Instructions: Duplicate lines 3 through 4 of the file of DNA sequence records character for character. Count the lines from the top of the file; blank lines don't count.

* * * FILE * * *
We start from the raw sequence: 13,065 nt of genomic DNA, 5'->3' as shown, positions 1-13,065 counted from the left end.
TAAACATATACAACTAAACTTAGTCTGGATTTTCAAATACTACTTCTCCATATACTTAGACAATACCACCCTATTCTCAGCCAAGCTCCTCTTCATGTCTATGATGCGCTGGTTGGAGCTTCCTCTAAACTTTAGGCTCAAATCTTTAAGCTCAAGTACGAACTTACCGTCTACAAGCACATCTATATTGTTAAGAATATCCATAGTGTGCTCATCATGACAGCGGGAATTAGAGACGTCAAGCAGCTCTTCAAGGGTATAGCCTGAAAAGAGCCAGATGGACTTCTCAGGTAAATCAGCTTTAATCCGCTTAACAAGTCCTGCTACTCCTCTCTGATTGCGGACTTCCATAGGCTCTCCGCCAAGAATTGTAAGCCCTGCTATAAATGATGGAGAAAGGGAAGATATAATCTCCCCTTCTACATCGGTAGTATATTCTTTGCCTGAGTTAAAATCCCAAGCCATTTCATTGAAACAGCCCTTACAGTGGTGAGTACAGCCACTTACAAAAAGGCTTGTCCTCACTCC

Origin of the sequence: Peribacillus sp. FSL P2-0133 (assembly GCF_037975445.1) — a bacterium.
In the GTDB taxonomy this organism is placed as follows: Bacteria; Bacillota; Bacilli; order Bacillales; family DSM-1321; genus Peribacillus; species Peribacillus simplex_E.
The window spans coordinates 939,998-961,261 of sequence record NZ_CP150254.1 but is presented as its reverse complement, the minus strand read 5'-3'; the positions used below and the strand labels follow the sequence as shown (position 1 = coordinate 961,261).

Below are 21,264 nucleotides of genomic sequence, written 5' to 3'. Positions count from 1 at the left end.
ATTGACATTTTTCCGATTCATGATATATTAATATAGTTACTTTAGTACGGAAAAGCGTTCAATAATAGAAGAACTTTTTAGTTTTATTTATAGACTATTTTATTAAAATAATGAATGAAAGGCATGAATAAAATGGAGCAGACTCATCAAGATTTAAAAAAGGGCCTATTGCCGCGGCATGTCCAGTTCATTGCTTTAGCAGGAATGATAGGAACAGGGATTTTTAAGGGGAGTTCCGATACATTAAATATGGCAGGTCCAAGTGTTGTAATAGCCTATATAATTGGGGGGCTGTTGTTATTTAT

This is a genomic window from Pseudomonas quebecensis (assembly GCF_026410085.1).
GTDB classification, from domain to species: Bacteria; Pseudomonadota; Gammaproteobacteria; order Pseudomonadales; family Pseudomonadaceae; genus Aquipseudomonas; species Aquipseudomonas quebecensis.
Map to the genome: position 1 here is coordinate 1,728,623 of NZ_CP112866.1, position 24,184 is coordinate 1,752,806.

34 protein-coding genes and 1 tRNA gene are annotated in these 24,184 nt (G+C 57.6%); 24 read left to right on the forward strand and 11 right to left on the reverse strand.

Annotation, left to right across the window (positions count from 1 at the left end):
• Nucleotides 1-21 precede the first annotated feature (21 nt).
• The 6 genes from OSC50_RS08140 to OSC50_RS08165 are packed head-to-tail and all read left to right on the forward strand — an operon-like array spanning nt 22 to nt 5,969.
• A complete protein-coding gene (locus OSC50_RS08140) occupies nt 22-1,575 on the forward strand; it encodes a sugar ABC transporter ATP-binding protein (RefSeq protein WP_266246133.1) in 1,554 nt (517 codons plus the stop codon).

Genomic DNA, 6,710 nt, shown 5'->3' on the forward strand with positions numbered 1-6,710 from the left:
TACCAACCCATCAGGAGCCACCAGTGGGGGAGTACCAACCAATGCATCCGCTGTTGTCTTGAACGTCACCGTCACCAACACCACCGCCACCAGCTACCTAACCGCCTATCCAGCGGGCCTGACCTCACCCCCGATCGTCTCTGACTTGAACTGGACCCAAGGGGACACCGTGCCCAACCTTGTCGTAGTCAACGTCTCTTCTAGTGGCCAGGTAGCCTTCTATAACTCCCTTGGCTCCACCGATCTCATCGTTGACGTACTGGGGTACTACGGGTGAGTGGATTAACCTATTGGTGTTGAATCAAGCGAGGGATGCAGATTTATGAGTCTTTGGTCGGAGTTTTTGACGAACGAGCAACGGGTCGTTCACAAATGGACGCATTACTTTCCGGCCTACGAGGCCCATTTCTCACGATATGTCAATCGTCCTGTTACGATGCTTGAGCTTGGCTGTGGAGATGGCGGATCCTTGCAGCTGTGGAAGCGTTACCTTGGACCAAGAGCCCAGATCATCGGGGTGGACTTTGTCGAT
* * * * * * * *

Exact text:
Origin of the sequence: Peribacillus sp. FSL P2-0133 (assembly GCF_037975445.1) — a bacterium.
In the GTDB taxonomy this organism is placed as follows: Bacteria; Bacillota; Bacilli; order Bacillales; family DSM-1321; genus Peribacillus; species Peribacillus simplex_E.